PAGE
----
“Whānau spoke of wanting ‘Te reo to be a language of communication, rather than just a ceremony’, and that ‘Schools need to connect with whānau and iwi so they know the right karakia, waiata and legends that belong to mana whenua’.”

Based on the voices shared in this report, we know that students and their whānau have a strong desire to learn te reo Māori as a part of their everyday schooling in English medium school settings, Mr Pole says. This desire is affirmed when they can see clearly that te reo Māori is valued and prioritised by school leaders and teachers in their learning environment.

Read the full press release here: Students want more te reo Māori language in their schools

How ERO is supporting te reo Māori in the workplace

16 September

We have been working towards the creation of several products in support of Te Wiki O Te Reo Māori 2020.

Today we are proud to share Te kiriata reo Māori o te Tari, which shows how ERO is supporting te reo Māori in the workplace. Take a look and enjoy the inspirational passion and enthusiasm of our colleagues.

Teaching about the Treaty of Waitangi – what are schools doing?

17 September

Published in our latest edition of Insights is a study on the Treaty of Waitangi in schools.

As teaching New Zealand history will be compulsory for schools starting in 2022, Teaching about the Treaty of Waitangi – what are schools doing? examines current approaches to teaching the Treaty of Waitangi in schools. The results, from a sample of 20 secondary schools and 94 primary and intermediate schools, reveal effective teaching approaches, such as incorporating contemporary contexts into learning about the Treaty.

ERO Insights is published quarterly, and will keep you up to date with our latest findings and insights to support quality practice and improvement in schools. You can find all editions here: News and Events 

Kia kaha Te Wiki o Te Reo Māori 2020

18 September

Sunday marks the last day of Te Wiki O Te Reo Māori 2020. And for ERO it has been an amazing time for us to focus our efforts on normalising te reo Māori in and across all offices and as we work.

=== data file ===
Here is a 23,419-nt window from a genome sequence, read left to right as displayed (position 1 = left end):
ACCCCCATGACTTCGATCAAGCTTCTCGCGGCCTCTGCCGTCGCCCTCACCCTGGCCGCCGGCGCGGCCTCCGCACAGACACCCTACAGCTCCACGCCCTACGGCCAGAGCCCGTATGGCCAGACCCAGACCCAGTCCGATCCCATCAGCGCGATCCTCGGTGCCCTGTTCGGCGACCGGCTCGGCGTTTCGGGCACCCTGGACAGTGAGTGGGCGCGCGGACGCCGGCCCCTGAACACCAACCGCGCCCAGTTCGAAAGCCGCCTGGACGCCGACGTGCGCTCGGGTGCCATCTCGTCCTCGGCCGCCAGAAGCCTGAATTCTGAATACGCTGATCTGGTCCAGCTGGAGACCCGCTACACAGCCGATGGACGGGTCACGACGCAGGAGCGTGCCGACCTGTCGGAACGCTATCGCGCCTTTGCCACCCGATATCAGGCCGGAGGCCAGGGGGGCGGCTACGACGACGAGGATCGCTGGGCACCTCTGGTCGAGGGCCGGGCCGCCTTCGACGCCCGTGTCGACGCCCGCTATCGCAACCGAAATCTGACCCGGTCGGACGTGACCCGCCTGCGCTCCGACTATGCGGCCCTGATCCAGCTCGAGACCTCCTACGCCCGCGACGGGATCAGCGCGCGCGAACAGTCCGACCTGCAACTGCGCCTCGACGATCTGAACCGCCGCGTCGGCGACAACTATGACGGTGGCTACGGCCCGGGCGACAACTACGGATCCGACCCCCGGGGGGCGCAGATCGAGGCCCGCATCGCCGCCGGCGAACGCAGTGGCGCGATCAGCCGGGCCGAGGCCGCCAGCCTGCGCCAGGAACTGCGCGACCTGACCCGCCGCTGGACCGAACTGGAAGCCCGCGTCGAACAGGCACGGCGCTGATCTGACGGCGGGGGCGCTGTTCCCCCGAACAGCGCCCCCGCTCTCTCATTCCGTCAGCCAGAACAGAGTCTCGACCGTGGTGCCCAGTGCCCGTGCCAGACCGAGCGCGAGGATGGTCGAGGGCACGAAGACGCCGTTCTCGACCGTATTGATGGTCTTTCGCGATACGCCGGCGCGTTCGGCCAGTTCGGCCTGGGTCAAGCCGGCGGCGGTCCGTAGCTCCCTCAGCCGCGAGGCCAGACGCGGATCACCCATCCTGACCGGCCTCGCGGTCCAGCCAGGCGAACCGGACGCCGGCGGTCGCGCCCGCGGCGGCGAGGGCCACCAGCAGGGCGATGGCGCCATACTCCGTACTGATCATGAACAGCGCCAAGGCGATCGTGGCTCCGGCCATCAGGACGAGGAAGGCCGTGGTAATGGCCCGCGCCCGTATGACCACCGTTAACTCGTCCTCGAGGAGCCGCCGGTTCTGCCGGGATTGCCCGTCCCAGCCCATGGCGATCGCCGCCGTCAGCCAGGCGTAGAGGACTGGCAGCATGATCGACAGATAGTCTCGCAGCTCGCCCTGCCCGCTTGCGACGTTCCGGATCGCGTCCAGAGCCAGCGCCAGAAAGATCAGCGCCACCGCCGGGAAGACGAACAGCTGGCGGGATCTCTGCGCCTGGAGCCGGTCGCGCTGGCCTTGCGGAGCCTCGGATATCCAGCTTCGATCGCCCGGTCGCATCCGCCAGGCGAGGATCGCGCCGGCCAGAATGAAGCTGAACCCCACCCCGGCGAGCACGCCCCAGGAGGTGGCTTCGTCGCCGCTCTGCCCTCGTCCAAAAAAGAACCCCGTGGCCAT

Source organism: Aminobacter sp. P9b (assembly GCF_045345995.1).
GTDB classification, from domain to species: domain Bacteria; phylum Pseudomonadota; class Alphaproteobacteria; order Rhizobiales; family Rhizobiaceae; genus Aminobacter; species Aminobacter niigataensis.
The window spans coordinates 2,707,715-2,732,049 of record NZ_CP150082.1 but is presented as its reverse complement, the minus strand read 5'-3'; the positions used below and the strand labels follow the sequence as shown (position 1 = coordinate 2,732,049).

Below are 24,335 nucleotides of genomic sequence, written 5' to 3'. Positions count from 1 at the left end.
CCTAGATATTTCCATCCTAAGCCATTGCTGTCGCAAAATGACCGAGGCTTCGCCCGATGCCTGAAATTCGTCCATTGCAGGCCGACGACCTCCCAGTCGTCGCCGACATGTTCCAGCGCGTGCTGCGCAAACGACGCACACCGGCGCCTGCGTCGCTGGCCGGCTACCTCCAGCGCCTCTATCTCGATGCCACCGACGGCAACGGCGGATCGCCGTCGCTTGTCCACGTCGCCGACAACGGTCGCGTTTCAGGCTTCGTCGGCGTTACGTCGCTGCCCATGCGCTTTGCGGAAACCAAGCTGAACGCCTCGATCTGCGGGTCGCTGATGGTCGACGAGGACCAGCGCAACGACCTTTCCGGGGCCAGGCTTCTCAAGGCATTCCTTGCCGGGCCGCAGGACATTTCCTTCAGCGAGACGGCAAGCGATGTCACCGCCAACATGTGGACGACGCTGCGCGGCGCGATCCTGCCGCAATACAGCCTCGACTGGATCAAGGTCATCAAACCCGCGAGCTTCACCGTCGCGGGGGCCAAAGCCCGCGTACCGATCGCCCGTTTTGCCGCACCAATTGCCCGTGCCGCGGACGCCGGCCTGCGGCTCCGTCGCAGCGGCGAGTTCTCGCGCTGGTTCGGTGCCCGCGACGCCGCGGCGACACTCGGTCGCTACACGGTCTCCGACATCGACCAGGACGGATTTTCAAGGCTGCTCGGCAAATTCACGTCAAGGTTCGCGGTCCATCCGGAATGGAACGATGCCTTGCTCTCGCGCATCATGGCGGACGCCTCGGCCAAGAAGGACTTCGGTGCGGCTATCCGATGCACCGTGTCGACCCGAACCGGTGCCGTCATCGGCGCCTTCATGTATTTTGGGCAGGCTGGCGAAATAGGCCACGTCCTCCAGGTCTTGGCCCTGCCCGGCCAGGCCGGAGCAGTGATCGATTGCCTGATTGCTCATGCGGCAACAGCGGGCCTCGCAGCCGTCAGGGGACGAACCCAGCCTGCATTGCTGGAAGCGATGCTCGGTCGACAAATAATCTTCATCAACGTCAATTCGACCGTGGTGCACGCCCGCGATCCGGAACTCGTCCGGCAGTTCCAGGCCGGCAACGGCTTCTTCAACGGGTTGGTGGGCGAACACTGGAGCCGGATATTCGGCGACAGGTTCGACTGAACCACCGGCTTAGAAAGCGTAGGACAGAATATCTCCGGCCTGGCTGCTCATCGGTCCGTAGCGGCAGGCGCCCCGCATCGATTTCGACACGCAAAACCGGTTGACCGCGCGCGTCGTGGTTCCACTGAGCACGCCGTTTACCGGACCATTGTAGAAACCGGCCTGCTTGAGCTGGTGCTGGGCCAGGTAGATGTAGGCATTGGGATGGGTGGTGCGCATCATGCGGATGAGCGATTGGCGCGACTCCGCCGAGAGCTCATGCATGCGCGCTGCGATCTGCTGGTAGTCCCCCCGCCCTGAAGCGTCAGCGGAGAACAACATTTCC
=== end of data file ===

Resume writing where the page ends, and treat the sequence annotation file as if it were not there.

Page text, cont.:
Our staff have demonstrated a real passion and commitment to te reo Māori and created real momentum for our shared te reo Māori journey.

Today we release our third video in support of Te Wiki O Te Reo Māori 2020. Kia Kaha te reo Māori shows a final compilation of ERO staff enjoying the revitalisation of te reo Māori during the week’s celebrations. You can watch it here: Kia Kaha te reo Māori

Te Uepū ā-Motu teamWe are so proud of our Te Uepū ā-Motu business unit. You can hear them singing in the background of our latest video, as well as on our Te Wiki O Te Reo Māori 2020 video that was launched on Monday. In addition, as participants in the two te reo Māori quizzes that were held during the week, they placed fourth and first respectively.

The week may be drawing to a close, but the opportunities for learning and using te reo Māori continue. There are plenty of resources at Te Taura Whiri i te Reo Māori. In a nod to the world we now live in, Te Taura Whiri i te Reo Māori has released a Covid-19 word list available here: Covid-19 Māori Word List. And Mahuru Māori is a language challenge running through the entire month of September.

As we navigate through our changed world, the things that define New Zealanders and connect us to home have become more important. Te reo Māori is one of those. A taonga of Aotearoa, it is guaranteed under the Treaty of Waitangi.

I encourage you to continue to treasure and celebrate something that is part of our identity as New Zealanders – te reo Māori.

Nicholas Pole
Chief Executive, Education Review Office